Pak Railways hit by Rs 16 billion Signalling System scam

Despite investing heavily, Pakistan still rely on a sinalling system from the colonial era. Two recent accidents in Punjab province, in which nine people were killed and over 150 injured, were reportedly caused by “out-dated signalling systems

pak-rlys-signaling-scamLahore: Pakistan Railways has been hit by a Rs 16-billion scam relating to replacement of its colonial-era signalling system with a modern system, according to an internal audit report that has forced the government to probe a consortium of Bombardier Transport and Chinese company.

Despite investing heavily, Pakistan still rely on a sinalling system from the colonial era. Two recent accidents in Punjab province, in which nine people were killed and over 150 injured, were reportedly caused by “out-dated signalling systems”.

According to the Internal Audit Report, two projects to update the signalling systems were awarded to a consortium of Bombardier Transport and China Railways Signal and Communication Corporation (BT-CRSC) in 2008-09.

“The project cost had swelled to Rs 16 billion till 2014. The incumbent administration under Khawaja Saad Rafique, Railways Minister, allocated additional Rs 7 billion but the projects could not be completed,” the report said.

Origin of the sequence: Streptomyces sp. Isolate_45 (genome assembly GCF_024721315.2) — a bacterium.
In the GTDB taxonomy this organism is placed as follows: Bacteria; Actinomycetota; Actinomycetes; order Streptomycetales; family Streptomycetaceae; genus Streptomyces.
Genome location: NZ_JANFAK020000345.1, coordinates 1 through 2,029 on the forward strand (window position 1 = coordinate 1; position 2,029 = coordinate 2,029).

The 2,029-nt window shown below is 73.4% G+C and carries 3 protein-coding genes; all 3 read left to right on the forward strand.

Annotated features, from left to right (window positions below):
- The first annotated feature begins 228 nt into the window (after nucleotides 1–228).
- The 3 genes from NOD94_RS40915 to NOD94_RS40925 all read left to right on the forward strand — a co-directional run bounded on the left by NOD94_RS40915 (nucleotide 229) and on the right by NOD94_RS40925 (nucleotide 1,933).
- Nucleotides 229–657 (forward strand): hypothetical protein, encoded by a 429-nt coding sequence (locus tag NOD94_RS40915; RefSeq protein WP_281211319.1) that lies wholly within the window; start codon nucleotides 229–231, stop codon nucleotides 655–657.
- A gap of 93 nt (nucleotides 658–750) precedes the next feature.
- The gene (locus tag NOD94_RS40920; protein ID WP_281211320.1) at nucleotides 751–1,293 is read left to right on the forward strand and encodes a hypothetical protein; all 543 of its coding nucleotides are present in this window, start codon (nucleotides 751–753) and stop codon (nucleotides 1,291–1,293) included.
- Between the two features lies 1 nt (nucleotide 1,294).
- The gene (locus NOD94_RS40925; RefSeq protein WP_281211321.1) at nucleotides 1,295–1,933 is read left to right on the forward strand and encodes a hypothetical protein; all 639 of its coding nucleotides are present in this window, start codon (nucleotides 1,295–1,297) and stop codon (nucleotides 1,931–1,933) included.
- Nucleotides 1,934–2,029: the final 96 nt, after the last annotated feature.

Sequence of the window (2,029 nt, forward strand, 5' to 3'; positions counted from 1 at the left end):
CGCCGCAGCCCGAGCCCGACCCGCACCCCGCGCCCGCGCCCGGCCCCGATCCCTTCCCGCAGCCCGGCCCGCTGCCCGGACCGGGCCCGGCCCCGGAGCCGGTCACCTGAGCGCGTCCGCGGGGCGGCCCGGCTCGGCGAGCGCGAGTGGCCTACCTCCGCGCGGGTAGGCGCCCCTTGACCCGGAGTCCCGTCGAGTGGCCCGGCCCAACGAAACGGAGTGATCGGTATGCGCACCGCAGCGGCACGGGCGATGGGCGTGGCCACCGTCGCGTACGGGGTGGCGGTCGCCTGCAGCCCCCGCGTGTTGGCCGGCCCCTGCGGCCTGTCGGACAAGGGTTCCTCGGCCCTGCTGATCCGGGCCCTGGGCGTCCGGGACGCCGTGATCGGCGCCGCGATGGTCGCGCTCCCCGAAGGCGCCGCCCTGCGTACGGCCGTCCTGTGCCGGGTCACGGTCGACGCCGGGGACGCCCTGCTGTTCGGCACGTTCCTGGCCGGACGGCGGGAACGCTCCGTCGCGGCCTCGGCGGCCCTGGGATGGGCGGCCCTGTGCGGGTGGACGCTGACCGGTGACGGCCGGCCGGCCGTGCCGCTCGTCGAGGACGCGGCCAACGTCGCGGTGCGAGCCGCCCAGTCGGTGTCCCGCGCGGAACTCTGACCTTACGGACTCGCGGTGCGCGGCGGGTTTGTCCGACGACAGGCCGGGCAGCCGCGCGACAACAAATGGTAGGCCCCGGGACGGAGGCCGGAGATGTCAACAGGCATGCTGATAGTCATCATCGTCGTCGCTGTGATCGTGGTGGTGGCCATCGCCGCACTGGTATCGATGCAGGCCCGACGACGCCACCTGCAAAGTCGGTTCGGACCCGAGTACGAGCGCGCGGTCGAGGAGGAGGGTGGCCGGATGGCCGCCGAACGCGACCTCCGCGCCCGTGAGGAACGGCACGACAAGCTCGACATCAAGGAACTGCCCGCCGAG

The report has recommended sending the matter to the National Accountability Bureau (NAB) for criminal proceedings against the contractor and officials responsible for the fraud.

Interestingly, the minister completely ignored the 98-page audit report and allocated the additional Rs 7 billion for the projects in violation of prescribed rules.

“We are looking into the matter and refer it to the NAB for investigation,” a government official said. “All those responsible for fraud in the signalling system projects will be taken to task,” he added.

More than 400 train accidents has happened since Rafique took over in mid 2013, according to the railways record. In most cases the railways’ chief has blamed drivers for the tragedies.

The driver involved with last week’s collision between a passenger and a freight train claimed that the signal was green and hence the confusion led to the accident.

“Critical infrastructure – especially tracks and the signalling system – cannot be left unattended and must be constantly monitored and maintained to avoid such accidents.

Some of the infrastructure damaged in Sindh in the aftermath of Benazir Bhutto’s 2007 assassination still awaits repair,” an official said.

An editorial in the Dawn newspaper on the issue has suggested to the Nawaz Sharif government to learn from India.

“We can learn from India with whom we share a common colonial Railways’ heritage. The authorities there have managed to install an automated signalling system on most of the main lines. Considering the commonalities, perhaps our Railways’ authorities can study our eastern neighbour’s model,” the editorial said.

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